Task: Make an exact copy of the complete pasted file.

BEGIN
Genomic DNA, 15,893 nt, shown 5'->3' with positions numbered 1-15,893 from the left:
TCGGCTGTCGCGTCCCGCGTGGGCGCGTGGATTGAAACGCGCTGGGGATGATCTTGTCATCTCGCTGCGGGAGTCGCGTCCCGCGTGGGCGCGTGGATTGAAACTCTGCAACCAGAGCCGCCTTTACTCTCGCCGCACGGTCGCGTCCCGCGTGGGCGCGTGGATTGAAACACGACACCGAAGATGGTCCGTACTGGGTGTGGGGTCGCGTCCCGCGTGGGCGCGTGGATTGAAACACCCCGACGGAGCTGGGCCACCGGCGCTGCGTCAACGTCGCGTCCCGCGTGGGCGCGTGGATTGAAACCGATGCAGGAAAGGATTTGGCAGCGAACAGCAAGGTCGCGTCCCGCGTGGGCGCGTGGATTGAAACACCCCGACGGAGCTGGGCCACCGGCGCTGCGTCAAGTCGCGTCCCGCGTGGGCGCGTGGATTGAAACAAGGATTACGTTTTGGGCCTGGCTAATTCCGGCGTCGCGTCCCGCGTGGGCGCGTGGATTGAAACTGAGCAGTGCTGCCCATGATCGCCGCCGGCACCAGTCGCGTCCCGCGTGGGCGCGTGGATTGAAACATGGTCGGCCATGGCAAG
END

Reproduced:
Genomic DNA, 15,893 nt, shown 5'->3' with positions numbered 1-15,893 from the left:
TCGGCTGTCGCGTCCCGCGTGGGCGCGTGGATTGAAACGCGCTGGGGATGATCTTGTCATCTCGCTGCGGGAGTCGCGTCCCGCGTGGGCGCGTGGATTGAAACTCTGCAACCAGAGCCGCCTTTACTCTCGCCGCACGGTCGCGTCCCGCGTGGGCGCGTGGATTGAAACACGACACCGAAGATGGTCCGTACTGGGTGTGGGGTCGCGTCCCGCGTGGGCGCGTGGATTGAAACACCCCGACGGAGCTGGGCCACCGGCGCTGCGTCAACGTCGCGTCCCGCGTGGGCGCGTGGATTGAAACCGATGCAGGAAAGGATTTGGCAGCGAACAGCAAGGTCGCGTCCCGCGTGGGCGCGTGGATTGAAACACCCCGACGGAGCTGGGCCACCGGCGCTGCGTCAAGTCGCGTCCCGCGTGGGCGCGTGGATTGAAACAAGGATTACGTTTTGGGCCTGGCTAATTCCGGCGTCGCGTCCCGCGTGGGCGCGTGGATTGAAACTGAGCAGTGCTGCCCATGATCGCCGCCGGCACCAGTCGCGTCCCGCGTGGGCGCGTGGATTGAAACATGGTCGGCCATGGCAAG